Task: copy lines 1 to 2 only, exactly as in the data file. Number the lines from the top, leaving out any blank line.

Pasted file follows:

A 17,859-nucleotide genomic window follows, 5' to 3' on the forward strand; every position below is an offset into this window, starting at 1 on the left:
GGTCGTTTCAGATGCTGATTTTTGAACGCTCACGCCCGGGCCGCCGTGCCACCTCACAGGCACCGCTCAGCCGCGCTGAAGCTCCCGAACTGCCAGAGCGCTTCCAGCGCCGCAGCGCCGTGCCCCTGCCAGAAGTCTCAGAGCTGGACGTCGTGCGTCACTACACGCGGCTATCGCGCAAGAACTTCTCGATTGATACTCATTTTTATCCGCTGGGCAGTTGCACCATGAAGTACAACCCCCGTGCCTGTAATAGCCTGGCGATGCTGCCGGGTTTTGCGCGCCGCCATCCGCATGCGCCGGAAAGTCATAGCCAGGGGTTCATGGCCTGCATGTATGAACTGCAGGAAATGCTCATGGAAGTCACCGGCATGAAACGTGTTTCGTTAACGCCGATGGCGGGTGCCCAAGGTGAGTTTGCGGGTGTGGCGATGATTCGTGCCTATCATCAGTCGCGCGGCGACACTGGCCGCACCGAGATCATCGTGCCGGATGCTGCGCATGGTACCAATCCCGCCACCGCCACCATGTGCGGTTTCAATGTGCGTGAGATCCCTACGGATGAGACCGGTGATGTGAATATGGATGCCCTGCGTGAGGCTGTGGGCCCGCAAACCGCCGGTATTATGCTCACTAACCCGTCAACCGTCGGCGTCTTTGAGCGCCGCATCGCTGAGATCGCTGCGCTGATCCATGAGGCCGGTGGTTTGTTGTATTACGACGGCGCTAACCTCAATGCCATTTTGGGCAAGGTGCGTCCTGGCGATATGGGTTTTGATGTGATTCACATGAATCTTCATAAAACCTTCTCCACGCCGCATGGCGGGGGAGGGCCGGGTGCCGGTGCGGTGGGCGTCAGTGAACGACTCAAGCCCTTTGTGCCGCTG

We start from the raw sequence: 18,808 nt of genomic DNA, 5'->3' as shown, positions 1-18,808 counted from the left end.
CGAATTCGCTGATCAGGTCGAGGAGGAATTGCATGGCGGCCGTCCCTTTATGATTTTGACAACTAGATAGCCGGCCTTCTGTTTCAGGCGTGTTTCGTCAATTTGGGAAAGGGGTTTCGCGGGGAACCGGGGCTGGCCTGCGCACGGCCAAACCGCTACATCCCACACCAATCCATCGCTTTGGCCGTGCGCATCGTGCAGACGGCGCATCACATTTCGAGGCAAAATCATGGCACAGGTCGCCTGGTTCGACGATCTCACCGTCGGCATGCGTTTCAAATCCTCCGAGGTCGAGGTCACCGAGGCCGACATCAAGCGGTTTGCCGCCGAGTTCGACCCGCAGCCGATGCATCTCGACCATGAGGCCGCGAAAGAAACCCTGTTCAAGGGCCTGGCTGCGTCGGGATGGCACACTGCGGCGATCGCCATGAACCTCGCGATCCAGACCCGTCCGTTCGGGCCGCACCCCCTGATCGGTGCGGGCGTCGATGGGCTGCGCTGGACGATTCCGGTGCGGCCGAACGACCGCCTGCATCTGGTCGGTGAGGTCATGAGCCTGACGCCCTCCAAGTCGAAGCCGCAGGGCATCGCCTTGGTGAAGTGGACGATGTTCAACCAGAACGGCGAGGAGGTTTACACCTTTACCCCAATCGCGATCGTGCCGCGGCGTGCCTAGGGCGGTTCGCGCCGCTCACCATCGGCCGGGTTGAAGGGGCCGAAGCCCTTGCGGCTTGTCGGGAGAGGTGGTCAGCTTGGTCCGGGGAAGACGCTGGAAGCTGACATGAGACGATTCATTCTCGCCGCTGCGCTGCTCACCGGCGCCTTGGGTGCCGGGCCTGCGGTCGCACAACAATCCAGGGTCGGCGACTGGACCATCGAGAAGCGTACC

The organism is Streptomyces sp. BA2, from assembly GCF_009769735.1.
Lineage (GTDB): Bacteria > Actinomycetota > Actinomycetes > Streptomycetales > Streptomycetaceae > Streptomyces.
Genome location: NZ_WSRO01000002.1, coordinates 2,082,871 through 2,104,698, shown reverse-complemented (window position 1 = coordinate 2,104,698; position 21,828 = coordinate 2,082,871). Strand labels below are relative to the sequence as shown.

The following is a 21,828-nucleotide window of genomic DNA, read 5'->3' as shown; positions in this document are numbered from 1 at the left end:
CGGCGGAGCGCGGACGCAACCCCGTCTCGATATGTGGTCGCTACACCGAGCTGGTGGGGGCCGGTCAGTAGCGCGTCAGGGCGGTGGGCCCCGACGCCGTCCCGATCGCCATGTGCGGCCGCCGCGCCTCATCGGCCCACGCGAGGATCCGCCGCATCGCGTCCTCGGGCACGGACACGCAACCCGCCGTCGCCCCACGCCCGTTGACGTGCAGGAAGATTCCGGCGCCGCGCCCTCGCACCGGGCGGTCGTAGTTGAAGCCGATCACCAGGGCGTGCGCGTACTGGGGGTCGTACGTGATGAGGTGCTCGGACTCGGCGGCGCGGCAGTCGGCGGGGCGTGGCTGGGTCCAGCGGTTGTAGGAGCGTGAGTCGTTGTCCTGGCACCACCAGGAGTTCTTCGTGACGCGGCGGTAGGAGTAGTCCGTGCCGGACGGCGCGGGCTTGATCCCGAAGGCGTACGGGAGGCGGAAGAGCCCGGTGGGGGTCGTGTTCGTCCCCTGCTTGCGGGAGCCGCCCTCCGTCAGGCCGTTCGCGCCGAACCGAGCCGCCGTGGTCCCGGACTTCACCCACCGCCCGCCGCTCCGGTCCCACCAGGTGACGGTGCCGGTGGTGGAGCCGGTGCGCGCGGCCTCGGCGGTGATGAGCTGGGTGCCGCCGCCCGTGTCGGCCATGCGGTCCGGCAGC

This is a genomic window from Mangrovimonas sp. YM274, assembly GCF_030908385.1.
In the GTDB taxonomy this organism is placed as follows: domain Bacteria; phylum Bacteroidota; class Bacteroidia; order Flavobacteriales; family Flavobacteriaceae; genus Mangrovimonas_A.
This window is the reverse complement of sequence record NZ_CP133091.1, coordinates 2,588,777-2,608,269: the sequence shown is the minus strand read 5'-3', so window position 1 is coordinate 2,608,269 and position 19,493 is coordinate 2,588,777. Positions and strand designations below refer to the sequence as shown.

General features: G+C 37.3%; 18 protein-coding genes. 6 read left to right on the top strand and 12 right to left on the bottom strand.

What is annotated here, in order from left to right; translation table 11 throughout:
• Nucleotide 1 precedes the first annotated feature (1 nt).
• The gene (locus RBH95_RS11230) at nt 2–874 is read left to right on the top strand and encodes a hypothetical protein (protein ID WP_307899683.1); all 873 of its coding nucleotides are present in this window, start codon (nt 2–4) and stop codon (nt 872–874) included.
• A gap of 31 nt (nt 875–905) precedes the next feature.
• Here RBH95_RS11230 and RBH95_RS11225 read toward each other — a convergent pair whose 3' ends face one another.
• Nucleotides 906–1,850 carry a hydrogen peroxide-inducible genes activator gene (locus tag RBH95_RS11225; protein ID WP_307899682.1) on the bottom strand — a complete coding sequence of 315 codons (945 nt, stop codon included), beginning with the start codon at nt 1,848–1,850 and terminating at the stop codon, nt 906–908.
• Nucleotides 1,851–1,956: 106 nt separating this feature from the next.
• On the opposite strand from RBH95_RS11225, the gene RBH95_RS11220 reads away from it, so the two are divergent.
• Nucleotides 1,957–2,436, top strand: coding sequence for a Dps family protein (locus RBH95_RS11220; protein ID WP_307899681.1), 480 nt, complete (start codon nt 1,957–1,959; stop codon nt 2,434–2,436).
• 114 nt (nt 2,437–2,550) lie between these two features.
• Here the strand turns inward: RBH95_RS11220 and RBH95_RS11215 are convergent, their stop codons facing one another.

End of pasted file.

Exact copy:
A 17,859-nucleotide genomic window follows, 5' to 3' on the forward strand; every position below is an offset into this window, starting at 1 on the left:
GGTCGTTTCAGATGCTGATTTTTGAACGCTCACGCCCGGGCCGCCGTGCCACCTCACAGGCACCGCTCAGCCGCGCTGAAGCTCCCGAACTGCCAGAGCGCTTCCAGCGCCGCAGCGCCGTGCCCCTGCCAGAAGTCTCAGAGCTGGACGTCGTGCGTCACTACACGCGGCTATCGCGCAAGAACTTCTCGATTGATACTCATTTTTATCCGCTGGGCAGTTGCACCATGAAGTACAACCCCCGTGCCTGTAATAGCCTGGCGATGCTGCCGGGTTTTGCGCGCCGCCATCCGCATGCGCCGGAAAGTCATAGCCAGGGGTTCATGGCCTGCATGTATGAACTGCAGGAAATGCTCATGGAAGTCACCGGCATGAAACGTGTTTCGTTAACGCCGATGGCGGGTGCCCAAGGTGAGTTTGCGGGTGTGGCGATGATTCGTGCCTATCATCAGTCGCGCGGCGACACTGGCCGCACCGAGATCATCGTGCCGGATGCTGCGCATGGTACCAATCCCGCCACCGCCACCATGTGCGGTTTCAATGTGCGTGAGATCCCTACGGATGAGACCGGTGATGTGAATATGGATGCCCTGCGTGAGGCTGTGGGCCCGCAAACCGCCGGTATTATGCTCACTAACCCGTCAACCGTCGGCGTCTTTGAGCGCCGCATCGCTGAGATCGCTGCGCTGATCCATGAGGCCGGTGGTTTGTTGTATTACGACGGCGCTAACCTCAATGCCATTTTGGGCAAGGTGCGTCCTGGCGATATGGGTTTTGATGTGATTCACATGAATCTTCATAAAACCTTCTCCACGCCGCATGGCGGGGGAGGGCCGGGTGCCGGTGCGGTGGGCGTCAGTGAACGACTCAAGCCCTTTGTGCCGCTG